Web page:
4 Things to Remember about Irrevocable Trusts

Irrevocable trusts provide the trust’s creator with certain protections. Despite the advantages that these trusts provide, trust creators must give up any control over assets that are placed within the trust. This article reviews 4 important things you must remember about irrevocable trusts in case you intend on making them part of your estate plan.


# 1 – How Irrevocable Trusts Function


Irrevocable trusts refer to trusts where the terms cannot be modified or altered after they are finalized. Instead, the person who creates the trust transfers their ownership of the assets in the trust to the control of the trust. Many estate plans make use of irrevocable trusts in combination with other estate planning documents. Placing assets in an irrevocable trust means that the assets are not subject to estate taxes. These assets are also shielded from creditors. In understanding how these trusts function, it helps to know what three parties are involved:


  • Grantors who create the trust and fund it with assets that are intended for the trust’s beneficiaries
  • Beneficiaries are people who will benefit from the trust when the transfer of the assets within the trust occurs
  • The trustee is either the individual or entity who is tasked with administering the trust under its terms


# 2 – The Types of Irrevocable Trusts


Some people make the mistake of thinking that irrevocable trusts only come in one form. In reality, irrevocable trusts include several types of trusts including:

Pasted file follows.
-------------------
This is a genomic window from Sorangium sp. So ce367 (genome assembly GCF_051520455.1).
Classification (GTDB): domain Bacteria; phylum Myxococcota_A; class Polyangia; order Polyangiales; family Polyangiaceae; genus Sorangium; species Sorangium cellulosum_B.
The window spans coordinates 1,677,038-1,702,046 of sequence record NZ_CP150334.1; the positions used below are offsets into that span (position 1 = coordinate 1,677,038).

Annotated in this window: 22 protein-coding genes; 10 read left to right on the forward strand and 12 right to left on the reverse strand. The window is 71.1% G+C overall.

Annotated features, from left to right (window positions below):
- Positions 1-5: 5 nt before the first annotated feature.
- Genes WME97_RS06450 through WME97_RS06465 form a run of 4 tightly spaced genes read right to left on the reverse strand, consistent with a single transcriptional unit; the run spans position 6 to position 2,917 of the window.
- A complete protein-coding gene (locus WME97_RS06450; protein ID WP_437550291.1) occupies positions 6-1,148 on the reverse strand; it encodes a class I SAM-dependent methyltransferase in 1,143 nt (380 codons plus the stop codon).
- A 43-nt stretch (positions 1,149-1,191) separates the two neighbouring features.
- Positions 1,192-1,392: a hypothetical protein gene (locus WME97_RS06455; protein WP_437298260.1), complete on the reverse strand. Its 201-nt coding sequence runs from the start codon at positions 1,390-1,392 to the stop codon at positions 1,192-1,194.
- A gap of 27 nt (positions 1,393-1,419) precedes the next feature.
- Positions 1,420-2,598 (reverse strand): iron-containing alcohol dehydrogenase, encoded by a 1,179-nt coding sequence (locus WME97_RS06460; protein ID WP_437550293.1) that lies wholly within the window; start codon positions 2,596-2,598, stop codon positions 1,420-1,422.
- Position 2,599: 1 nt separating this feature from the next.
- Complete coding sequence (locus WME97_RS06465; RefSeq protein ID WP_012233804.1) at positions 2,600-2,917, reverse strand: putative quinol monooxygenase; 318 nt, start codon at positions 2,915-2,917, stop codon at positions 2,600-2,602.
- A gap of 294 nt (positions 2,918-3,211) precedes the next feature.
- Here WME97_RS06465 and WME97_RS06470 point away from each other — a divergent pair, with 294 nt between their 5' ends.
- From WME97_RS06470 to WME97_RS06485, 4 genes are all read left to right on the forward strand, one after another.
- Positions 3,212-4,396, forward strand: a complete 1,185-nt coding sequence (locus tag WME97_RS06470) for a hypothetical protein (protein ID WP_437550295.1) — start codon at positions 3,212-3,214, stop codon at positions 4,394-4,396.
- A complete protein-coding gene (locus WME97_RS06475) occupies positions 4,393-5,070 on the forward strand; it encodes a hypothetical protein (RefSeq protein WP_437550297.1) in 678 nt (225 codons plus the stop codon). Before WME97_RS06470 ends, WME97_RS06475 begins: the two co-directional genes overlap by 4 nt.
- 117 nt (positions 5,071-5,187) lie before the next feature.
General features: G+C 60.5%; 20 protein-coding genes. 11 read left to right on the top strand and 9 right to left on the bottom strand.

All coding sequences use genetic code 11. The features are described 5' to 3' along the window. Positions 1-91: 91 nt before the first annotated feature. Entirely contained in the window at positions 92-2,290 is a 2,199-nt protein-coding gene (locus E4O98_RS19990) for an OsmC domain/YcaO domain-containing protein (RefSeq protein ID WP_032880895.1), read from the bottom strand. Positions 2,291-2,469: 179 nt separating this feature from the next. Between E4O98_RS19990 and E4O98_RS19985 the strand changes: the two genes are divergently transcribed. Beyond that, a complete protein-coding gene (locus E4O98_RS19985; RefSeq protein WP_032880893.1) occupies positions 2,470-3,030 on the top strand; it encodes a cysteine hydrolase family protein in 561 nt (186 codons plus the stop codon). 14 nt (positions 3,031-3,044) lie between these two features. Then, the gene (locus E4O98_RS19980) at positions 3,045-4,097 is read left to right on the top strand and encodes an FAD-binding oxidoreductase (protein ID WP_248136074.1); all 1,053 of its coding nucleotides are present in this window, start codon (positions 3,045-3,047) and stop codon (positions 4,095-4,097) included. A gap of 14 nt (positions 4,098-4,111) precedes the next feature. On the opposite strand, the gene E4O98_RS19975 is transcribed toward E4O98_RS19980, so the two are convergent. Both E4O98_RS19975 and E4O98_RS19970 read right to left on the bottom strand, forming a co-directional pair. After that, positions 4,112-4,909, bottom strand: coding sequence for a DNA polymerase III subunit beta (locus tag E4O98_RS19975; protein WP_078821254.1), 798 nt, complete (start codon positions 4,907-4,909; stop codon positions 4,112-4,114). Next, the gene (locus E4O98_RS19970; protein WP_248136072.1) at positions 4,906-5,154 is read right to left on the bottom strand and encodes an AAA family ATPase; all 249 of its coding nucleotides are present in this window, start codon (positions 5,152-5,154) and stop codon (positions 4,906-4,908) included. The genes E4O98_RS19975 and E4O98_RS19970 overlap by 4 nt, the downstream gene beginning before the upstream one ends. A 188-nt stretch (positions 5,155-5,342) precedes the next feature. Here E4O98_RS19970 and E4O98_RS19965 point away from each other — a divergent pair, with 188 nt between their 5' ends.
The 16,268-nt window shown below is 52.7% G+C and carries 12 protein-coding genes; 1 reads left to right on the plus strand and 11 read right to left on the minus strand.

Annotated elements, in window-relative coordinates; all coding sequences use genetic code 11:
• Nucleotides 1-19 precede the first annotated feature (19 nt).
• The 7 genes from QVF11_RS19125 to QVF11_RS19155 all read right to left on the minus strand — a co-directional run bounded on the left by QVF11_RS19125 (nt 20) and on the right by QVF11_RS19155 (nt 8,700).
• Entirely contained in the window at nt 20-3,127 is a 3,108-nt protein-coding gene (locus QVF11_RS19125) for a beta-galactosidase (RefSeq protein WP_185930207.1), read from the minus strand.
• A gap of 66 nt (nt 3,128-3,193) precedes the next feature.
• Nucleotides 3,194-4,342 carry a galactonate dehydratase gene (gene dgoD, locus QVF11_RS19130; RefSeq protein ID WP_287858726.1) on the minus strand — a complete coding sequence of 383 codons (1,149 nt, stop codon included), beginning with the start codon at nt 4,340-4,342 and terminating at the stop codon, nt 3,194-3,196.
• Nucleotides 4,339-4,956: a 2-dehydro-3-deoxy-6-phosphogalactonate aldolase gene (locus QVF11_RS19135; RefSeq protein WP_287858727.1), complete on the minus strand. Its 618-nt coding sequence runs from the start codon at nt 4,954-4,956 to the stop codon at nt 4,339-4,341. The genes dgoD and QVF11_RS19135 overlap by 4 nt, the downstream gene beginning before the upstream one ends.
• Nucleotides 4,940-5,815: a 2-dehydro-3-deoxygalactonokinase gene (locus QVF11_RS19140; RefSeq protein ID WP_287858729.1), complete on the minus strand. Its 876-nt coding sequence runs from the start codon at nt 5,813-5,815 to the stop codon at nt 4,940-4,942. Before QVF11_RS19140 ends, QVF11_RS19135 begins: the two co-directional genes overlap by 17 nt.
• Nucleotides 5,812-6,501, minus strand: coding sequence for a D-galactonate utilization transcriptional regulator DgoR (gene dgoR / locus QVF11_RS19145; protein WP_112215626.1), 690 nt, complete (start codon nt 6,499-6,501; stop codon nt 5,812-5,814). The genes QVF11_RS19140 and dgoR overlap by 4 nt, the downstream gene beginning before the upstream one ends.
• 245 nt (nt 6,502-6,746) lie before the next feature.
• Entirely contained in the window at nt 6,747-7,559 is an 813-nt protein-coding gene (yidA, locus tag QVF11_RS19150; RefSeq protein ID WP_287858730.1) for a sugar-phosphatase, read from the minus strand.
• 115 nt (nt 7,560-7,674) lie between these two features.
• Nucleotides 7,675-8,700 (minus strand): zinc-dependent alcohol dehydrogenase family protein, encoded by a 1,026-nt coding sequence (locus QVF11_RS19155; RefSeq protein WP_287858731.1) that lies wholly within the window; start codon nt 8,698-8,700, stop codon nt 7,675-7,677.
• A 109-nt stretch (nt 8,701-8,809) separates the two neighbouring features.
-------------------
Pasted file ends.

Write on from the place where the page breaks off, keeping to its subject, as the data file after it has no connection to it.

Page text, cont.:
• Living trusts, which are funded during the trust creator’s life. These trusts come in several forms including irrevocable life insurance trusts which are funded by one or more life insurance policies, grantor annuity trusts which allow a grantor to contribute assets to the trust and receive an annuity payment, and charitable trusts in which a charity is the beneficiary of the trust’s assets.


  • Testamentary trusts, which are created after the death of the trust’s creator. These trusts are funded with assets from the trust creator’s estate.



# 3 – What Separates Revocable from Irrevocable Trusts


Several factors separate irrevocable from revocable trusts. Some factors that make irrevocable trusts unique include:


  • The terms of an irrevocable trust cannot be altered
  • Irrevocable trusts provide shelter from taxation and credit protection
  • The creator of an irrevocable trusts cannot change the trust’s terms
  • The creator of irrevocable trust cannot remove assets from the trust


# 4 – The Advantages of Irrevocable Trusts


Some of the benefits that people realize by creating irrevocable trusts include:


  • Assets used to fund irrevocable trusts are not subject to estate taxes
  • Irrevocable trusts can be used to move assets out of a person’s control so that the individual qualifies for Medicaid or other government benefits
  • For people with large estates and specific estate planning goals, the certainty of irrevocable trusts makes them one of the best way to achieve estate planning goals


Speak with a Skilled Estate Planning Attorney


Irrevocable trusts are just one of several estate planning tools that you might decide to utilize. If you need help creating the best estate plan possible, do not hesitate to speak with a knowledgeable attorney at Ettinger Estate Planning today.

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